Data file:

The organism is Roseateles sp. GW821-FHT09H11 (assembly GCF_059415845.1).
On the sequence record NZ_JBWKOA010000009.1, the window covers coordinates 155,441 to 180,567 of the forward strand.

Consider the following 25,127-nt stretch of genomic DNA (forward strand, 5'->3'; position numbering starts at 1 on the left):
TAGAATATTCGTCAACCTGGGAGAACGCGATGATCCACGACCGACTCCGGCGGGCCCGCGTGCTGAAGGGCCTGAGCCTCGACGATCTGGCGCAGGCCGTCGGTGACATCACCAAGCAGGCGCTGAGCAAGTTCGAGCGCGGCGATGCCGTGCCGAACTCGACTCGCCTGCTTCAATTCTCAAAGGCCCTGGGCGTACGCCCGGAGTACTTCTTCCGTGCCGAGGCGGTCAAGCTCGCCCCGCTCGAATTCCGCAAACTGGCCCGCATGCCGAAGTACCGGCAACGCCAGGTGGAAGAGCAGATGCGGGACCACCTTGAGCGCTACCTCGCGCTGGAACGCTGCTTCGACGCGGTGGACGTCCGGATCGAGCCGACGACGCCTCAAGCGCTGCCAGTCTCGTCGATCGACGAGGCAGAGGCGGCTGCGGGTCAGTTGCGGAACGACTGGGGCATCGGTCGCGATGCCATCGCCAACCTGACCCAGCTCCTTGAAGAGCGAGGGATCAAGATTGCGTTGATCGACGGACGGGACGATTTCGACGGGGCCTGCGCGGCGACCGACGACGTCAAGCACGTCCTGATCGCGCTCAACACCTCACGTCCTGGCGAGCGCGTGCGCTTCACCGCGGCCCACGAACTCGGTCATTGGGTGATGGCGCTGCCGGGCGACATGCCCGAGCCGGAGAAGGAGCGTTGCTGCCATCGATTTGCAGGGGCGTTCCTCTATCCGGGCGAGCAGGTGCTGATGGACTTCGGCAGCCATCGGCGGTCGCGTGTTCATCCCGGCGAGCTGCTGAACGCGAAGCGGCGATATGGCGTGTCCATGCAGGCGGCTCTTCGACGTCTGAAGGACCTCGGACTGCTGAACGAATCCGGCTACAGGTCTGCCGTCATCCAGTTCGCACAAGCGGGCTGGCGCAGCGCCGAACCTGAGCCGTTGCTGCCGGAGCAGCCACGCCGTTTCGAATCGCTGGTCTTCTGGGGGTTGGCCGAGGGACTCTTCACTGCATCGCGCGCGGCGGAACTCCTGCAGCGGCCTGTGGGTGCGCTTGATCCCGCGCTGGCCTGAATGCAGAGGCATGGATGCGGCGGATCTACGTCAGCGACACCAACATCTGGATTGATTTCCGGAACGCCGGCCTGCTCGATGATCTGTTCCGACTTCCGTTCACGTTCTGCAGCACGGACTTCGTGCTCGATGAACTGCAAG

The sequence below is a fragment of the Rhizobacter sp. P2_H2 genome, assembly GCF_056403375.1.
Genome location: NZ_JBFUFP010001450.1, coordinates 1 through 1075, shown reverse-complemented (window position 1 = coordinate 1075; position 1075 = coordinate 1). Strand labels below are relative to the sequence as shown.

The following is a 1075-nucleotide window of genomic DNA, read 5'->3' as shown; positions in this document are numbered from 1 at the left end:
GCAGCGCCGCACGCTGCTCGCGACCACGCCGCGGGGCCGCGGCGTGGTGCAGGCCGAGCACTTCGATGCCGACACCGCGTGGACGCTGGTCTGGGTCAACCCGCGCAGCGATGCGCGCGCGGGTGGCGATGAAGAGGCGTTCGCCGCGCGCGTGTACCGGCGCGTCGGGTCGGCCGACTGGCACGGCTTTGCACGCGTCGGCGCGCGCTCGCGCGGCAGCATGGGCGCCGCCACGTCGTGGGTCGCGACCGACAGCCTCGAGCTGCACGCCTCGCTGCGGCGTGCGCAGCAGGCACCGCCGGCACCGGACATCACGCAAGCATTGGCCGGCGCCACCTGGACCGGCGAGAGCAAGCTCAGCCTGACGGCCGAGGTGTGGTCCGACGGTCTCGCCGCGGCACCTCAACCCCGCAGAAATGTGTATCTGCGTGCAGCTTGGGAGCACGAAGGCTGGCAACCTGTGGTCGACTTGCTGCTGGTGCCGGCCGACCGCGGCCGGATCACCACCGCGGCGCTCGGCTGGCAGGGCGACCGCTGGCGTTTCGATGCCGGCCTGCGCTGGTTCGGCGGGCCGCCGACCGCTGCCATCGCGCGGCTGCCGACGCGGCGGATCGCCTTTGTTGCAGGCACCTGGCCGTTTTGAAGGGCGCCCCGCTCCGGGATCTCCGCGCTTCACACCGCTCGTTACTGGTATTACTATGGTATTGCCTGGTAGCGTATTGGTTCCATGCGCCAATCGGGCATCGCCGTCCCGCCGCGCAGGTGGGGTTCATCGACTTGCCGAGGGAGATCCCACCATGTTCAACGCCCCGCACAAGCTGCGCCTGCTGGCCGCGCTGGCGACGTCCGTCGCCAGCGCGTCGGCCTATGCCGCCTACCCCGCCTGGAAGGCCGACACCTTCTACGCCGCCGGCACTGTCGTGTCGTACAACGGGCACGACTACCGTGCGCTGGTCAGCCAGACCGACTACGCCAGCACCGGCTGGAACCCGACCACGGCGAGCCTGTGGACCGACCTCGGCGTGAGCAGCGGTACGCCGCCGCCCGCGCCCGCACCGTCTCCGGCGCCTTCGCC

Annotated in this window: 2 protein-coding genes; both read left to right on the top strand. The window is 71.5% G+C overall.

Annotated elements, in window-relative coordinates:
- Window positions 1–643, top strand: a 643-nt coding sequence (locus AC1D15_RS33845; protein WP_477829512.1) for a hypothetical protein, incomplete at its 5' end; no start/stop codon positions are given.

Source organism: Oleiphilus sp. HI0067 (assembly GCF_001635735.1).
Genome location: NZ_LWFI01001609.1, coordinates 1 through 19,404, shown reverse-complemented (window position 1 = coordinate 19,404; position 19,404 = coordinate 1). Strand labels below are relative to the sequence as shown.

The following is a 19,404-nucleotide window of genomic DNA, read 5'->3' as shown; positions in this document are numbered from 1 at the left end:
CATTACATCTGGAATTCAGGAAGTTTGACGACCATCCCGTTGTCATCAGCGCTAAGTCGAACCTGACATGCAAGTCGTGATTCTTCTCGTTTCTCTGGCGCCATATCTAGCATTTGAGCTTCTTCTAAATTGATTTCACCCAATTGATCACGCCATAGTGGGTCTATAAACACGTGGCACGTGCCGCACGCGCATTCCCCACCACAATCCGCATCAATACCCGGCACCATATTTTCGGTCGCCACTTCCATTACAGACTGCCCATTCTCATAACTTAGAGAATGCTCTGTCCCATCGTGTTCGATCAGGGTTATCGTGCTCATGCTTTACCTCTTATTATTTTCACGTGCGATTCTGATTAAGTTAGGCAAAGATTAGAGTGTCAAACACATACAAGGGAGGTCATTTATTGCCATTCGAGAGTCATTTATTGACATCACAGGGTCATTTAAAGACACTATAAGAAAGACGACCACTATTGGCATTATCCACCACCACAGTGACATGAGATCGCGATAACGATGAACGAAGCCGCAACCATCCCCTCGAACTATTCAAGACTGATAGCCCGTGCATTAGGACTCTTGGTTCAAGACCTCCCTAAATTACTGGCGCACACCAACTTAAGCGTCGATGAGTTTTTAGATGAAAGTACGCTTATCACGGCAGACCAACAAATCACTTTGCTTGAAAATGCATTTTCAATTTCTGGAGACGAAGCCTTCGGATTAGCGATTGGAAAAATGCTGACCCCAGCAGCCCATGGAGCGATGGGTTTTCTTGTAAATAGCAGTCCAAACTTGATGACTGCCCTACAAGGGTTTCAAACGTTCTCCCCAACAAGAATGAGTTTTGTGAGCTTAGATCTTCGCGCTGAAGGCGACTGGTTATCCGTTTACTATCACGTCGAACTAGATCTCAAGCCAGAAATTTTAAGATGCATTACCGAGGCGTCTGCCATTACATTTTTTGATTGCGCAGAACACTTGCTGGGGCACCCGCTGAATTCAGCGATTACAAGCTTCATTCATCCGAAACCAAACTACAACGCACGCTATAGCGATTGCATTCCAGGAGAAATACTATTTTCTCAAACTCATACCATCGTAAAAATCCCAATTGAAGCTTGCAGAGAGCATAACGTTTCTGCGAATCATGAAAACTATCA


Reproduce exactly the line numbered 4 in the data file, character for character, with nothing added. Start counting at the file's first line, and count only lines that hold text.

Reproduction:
TAGAATATTCGTCAACCTGGGAGAACGCGATGATCCACGACCGACTCCGGCGGGCCCGCGTGCTGAAGGGCCTGAGCCTCGACGATCTGGCGCAGGCCGTCGGTGACATCACCAAGCAGGCGCTGAGCAAGTTCGAGCGCGGCGATGCCGTGCCGAACTCGACTCGCCTGCTTCAATTCTCAAAGGCCCTGGGCGTACGCCCGGAGTACTTCTTCCGTGCCGAGGCGGTCAAGCTCGCCCCGCTCGAATTCCGCAAACTGGCCCGCATGCCGAAGTACCGGCAACGCCAGGTGGAAGAGCAGATGCGGGACCACCTTGAGCGCTACCTCGCGCTGGAACGCTGCTTCGACGCGGTGGACGTCCGGATCGAGCCGACGACGCCTCAAGCGCTGCCAGTCTCGTCGATCGACGAGGCAGAGGCGGCTGCGGGTCAGTTGCGGAACGACTGGGGCATCGGTCGCGATGCCATCGCCAACCTGACCCAGCTCCTTGAAGAGCGAGGGATCAAGATTGCGTTGATCGACGGACGGGACGATTTCGACGGGGCCTGCGCGGCGACCGACGACGTCAAGCACGTCCTGATCGCGCTCAACACCTCACGTCCTGGCGAGCGCGTGCGCTTCACCGCGGCCCACGAACTCGGTCATTGGGTGATGGCGCTGCCGGGCGACATGCCCGAGCCGGAGAAGGAGCGTTGCTGCCATCGATTTGCAGGGGCGTTCCTCTATCCGGGCGAGCAGGTGCTGATGGACTTCGGCAGCCATCGGCGGTCGCGTGTTCATCCCGGCGAGCTGCTGAACGCGAAGCGGCGATATGGCGTGTCCATGCAGGCGGCTCTTCGACGTCTGAAGGACCTCGGACTGCTGAACGAATCCGGCTACAGGTCTGCCGTCATCCAGTTCGCACAAGCGGGCTGGCGCAGCGCCGAACCTGAGCCGTTGCTGCCGGAGCAGCCACGCCGTTTCGAATCGCTGGTCTTCTGGGGGTTGGCCGAGGGACTCTTCACTGCATCGCGCGCGGCGGAACTCCTGCAGCGGCCTGTGGGTGCGCTTGATCCCGCGCTGGCCTGAATGCAGAGGCATGGATGCGGCGGATCTACGTCAGCGACACCAACATCTGGATTGATTTCCGGAACGCCGGCCTGCTCGATGATCTGTTCCGACTTCCGTTCACGTTCTGCAGCACGGACTTCGTGCTCGATGAACTGCAAG